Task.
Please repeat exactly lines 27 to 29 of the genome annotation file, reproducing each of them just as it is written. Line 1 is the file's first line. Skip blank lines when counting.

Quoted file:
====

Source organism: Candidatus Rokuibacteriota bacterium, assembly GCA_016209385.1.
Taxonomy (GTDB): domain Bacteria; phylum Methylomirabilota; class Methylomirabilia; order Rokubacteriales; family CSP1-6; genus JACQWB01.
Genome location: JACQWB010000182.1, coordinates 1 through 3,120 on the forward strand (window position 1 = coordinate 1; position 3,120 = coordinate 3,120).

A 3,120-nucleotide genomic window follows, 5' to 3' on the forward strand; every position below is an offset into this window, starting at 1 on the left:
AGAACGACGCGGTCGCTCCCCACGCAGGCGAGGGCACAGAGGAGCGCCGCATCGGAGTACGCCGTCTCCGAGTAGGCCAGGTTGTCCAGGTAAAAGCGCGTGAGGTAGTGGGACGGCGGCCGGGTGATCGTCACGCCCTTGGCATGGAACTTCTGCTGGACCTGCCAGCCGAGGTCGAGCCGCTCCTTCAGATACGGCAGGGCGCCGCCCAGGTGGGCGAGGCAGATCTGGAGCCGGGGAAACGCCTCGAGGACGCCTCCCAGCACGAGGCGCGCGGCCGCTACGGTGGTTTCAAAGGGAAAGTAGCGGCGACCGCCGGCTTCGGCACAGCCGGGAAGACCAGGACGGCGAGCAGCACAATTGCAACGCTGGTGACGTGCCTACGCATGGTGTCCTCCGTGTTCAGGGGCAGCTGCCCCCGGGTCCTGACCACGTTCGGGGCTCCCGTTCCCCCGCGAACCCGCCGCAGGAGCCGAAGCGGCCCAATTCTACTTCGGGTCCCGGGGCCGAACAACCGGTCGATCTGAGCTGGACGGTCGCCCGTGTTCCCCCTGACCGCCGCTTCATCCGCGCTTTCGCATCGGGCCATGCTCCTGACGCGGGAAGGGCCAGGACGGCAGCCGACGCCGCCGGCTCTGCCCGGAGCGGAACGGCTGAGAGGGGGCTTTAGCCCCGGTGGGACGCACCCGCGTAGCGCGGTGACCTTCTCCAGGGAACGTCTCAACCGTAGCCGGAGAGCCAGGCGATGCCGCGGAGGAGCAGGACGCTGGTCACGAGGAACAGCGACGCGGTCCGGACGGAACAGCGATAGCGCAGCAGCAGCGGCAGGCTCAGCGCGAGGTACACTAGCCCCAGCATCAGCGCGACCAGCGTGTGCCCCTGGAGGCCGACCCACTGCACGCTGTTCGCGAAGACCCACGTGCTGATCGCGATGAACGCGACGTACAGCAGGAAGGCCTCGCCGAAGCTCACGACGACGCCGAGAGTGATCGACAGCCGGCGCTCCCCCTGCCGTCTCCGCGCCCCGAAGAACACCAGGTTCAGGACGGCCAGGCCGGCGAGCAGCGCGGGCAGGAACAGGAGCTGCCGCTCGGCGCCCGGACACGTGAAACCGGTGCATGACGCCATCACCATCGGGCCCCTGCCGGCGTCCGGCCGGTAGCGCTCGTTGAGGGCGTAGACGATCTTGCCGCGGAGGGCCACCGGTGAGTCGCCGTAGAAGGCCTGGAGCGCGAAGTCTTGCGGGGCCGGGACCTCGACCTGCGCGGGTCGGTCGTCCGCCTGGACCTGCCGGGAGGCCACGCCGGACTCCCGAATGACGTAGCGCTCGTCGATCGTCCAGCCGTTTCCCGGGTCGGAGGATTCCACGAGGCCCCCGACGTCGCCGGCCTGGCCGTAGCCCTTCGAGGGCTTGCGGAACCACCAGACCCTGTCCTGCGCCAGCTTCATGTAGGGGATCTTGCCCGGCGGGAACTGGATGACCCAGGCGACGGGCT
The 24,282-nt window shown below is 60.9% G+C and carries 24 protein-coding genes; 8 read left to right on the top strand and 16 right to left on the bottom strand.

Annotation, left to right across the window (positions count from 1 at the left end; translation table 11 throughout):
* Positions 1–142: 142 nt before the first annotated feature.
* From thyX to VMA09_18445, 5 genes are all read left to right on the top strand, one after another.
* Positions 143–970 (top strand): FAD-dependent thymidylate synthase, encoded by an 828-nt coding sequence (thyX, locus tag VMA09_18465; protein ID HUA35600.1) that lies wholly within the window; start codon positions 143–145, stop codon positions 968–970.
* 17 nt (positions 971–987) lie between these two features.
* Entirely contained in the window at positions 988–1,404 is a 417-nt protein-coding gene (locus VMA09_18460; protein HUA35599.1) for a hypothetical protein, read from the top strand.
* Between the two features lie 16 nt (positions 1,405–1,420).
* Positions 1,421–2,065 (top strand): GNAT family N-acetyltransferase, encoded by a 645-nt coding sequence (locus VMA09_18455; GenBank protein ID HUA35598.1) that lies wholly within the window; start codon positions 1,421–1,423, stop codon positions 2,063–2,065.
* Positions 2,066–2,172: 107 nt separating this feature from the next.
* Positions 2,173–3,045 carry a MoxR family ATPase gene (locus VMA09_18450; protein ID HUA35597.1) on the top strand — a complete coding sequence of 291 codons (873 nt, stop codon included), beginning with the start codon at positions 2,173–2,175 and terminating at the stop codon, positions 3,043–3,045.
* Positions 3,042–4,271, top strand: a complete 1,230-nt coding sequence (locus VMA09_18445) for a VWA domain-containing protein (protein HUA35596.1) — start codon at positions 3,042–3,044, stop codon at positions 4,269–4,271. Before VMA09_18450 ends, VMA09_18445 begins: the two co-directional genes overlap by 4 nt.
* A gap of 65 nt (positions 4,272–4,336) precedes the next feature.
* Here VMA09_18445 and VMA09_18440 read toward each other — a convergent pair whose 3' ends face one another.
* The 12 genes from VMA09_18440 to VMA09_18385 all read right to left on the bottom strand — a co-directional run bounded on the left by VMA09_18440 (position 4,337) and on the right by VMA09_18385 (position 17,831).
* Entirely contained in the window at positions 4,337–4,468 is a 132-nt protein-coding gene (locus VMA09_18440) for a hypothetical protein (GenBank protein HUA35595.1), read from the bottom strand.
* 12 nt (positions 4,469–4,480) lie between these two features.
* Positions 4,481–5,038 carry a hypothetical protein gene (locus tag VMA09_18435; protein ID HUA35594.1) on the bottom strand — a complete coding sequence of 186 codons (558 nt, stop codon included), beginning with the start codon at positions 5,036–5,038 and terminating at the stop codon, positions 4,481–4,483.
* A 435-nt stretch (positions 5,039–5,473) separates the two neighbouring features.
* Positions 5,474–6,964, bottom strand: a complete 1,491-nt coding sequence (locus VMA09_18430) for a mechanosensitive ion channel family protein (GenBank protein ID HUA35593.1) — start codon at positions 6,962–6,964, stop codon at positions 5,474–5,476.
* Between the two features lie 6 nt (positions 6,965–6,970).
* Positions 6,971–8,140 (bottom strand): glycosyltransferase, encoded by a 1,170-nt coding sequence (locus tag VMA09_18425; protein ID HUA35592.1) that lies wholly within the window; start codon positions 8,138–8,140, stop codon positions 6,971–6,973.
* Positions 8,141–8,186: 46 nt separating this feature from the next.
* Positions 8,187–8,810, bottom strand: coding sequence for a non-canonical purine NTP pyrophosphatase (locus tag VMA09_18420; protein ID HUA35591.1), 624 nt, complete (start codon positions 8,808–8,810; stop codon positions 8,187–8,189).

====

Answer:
* Positions 6,971–8,140 (bottom strand): glycosyltransferase, encoded by a 1,170-nt coding sequence (locus tag VMA09_18425; protein ID HUA35592.1) that lies wholly within the window; start codon positions 8,138–8,140, stop codon positions 6,971–6,973.
* Positions 8,141–8,186: 46 nt separating this feature from the next.
* Positions 8,187–8,810, bottom strand: coding sequence for a non-canonical purine NTP pyrophosphatase (locus tag VMA09_18420; protein ID HUA35591.1), 624 nt, complete (start codon positions 8,808–8,810; stop codon positions 8,187–8,189).